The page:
Smoke from wildfires in Canada has engulfed the East Coast, cloaking cities in a hazy smog and putting some 100 million people under air quality alerts. More than 400 fires are burning in British Columbia, Alberta, Quebec, and Ontario, and half are uncontrolled. New York City became home to the worst air quality in the world. Philadelphia has also issued a code red alert, advising people to stay indoors, and the plumes may continue inundating the region for several more days to come, with the smoke stretching through Washington, DC and down to Atlanta, Georgia.
In the United States, supercharged wildfires once seemed like a uniquely West Coast problem, like the 2018 Camp Fire which obliterated the California town of Paradise. A range of factors contributed to that massive blaze, including the region’s legacy of fire suppression, which allowed dead brush to pile up. Climate change means hotter temperatures dry that brush out, so it burns catastrophically. That’s also the problem in Canada right now. The number of fires for this time of year has only increased slightly above the average, but “the size of the fires and the intensity of fires has significantly increased,” says Mike Flannigan, a professor of wildland fire at Thompson Rivers University in British Columbia.
In other words: East Coast, welcome to the Pyrocene, or the Age of Flames, as fire historian Stephen Pyne calls it. Climate change and human meddling in the landscape have combined to make wildfires bigger and more intense, big enough to send clouds of toxic smoke not only from Canada to the East Coast, but across whole continents. “Climate change is acting as a performance enhancer: It’s exacerbating what is a natural rhythm,” says Pyne. “There’s no reason to think that those trends will suddenly stop.”
“It’s a global problem now,” says Mary Prunicki, director of air pollution and health research at Stanford University’s Sean N. Parker Center for Allergy Research. The immediate health effects of exposure to wildfire smoke can be devastating for vulnerable people, but less is known about long-term effects from short exposure. “This is relatively new, to have this type of massive exposure to a group that’s never been exposed before,” she says.
Wildfire smoke is a complex amalgamation of materials, including burnt plant material and—if buildings go up in flames—human-made stuff like plastic. What makes smoke visible are its toxic particulates—dubbed PM 2.5 and 10, meaning particles smaller than 2.5 and 10 microns. But there are a lot of invisible nasties in there too, like benzene, formaldehyde, carbon gasses and even fungal pathogens. As the smoke travels through the atmosphere, it can actually form new chemical hazards over time, like ozone, which exacerbates asthma. “The biggest health impacts are definitely from the particulate matter,” says Rebecca Hornbrook, an atmospheric chemist at the National Center for Atmospheric Research, who has flown planes through wildfire smoke to study its components. “But there are a lot of things that are omitted that are on the EPA’s list of dangerous chemicals.”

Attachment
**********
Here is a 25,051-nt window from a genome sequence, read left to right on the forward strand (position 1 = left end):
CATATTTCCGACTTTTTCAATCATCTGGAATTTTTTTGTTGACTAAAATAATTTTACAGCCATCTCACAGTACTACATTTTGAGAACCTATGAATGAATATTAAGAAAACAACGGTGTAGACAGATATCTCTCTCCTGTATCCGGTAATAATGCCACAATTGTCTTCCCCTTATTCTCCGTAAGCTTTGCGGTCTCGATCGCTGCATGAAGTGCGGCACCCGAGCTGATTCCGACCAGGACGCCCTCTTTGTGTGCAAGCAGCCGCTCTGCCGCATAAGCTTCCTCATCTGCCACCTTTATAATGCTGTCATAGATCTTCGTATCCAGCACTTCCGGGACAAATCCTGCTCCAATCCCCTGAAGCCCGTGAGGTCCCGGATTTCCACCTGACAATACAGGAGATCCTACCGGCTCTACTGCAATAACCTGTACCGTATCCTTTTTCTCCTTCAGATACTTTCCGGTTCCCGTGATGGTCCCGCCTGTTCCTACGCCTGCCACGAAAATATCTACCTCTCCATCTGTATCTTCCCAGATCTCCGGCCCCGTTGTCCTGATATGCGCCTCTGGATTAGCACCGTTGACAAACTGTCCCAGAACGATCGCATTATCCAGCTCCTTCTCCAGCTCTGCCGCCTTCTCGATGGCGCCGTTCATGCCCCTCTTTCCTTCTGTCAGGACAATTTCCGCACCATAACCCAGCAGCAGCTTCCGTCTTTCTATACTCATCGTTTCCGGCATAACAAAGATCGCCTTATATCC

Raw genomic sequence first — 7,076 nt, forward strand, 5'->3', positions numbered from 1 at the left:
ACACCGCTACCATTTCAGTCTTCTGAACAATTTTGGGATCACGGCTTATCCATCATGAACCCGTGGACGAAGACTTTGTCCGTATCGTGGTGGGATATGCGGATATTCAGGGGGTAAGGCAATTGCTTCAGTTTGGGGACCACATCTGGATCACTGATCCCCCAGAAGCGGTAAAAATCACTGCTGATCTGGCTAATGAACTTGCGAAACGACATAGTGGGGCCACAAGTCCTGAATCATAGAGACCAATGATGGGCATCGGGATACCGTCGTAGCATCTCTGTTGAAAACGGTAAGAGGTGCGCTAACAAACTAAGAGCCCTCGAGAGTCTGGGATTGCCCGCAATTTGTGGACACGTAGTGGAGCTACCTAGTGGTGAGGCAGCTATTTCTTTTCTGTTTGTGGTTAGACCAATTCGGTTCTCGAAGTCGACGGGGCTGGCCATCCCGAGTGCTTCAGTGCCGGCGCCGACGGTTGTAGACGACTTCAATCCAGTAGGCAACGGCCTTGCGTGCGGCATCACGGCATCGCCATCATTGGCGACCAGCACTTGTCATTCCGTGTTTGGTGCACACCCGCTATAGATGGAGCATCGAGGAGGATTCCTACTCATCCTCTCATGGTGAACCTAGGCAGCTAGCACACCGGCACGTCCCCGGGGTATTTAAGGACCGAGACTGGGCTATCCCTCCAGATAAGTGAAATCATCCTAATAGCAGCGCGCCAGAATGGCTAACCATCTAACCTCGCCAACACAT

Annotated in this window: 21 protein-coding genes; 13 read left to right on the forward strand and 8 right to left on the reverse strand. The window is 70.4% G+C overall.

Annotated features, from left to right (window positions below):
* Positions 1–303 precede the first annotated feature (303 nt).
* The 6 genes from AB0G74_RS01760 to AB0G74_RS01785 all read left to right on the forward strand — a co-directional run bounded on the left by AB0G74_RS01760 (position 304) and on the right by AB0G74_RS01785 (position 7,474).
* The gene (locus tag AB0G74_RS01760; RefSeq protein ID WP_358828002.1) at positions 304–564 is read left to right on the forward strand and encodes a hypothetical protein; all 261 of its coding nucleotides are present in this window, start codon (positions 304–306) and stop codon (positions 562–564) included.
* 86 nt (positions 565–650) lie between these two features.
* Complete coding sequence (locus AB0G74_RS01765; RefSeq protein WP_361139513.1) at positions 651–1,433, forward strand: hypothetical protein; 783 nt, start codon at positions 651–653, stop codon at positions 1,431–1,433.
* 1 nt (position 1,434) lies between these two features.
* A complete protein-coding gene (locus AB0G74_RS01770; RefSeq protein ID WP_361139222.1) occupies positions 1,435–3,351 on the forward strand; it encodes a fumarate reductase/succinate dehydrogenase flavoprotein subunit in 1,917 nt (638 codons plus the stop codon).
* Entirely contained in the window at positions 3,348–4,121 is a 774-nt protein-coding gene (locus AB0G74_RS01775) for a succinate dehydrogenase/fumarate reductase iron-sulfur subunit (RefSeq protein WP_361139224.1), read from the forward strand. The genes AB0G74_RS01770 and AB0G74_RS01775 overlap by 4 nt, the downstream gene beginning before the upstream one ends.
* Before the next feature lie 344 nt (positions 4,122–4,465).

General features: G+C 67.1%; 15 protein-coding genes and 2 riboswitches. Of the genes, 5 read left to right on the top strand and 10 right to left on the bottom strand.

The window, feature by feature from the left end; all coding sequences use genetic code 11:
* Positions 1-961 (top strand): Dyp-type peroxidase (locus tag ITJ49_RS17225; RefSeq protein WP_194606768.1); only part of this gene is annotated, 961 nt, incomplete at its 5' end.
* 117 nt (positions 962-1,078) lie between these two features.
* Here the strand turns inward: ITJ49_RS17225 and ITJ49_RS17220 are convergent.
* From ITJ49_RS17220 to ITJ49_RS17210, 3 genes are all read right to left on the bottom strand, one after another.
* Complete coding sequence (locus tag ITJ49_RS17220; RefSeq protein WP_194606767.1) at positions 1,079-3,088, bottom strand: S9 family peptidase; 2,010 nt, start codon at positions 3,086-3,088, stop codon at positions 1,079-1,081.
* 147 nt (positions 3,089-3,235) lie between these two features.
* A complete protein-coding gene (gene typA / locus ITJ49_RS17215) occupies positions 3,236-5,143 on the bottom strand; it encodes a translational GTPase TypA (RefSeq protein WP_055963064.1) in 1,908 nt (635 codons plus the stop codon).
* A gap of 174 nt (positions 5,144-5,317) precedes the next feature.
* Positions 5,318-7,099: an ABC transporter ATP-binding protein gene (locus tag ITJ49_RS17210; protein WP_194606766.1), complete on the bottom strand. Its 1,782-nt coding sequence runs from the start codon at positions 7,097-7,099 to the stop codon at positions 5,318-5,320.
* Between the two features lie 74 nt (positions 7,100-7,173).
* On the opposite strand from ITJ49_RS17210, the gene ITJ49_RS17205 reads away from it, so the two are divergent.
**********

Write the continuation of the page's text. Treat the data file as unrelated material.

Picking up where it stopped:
Wildfire smoke can cause immediate health effects, like heart attacks, stroke, and bronchitis, particularly in more vulnerable people with respiratory issues, and can be threatening to pregnant women. “These single exposure events can be really devastating to people with preexisting conditions,” says Shahir Masri, an air pollution scientist at the University of California, Irvine.
Exposure to this kind of pollution can also weaken the immune system. A 2021 study found that Covid-19 cases and deaths in California, Oregon, and Washington the previous year were exacerbated by increases in fine particulate air pollution from wildfire smoke. “Whether it’s Covid or any other virus, this is a time to avoid not only exposure to fine outdoor matter, but also really trying not to get sick,” says Francesca Dominici, a professor of biostatistics, population, and data science at the Harvard T.H. Chan School of Public Health who worked on the study. “Your ability to fight the virus is less effective.”
This year’s fire season in Canada is “unprecedented” and may become record-breaking, says Flannigan. Hundreds of fires have been burning in Canada—some for days or weeks—usually started by human activity or lightning, then fed by dry vegetation, and worsened by hot, dry, windy weather. Rising warm air on land has lofted that smoke to between 5,000 feet and 20,000 feet high, where the haze gets rapidly transported south and east in strong winds.
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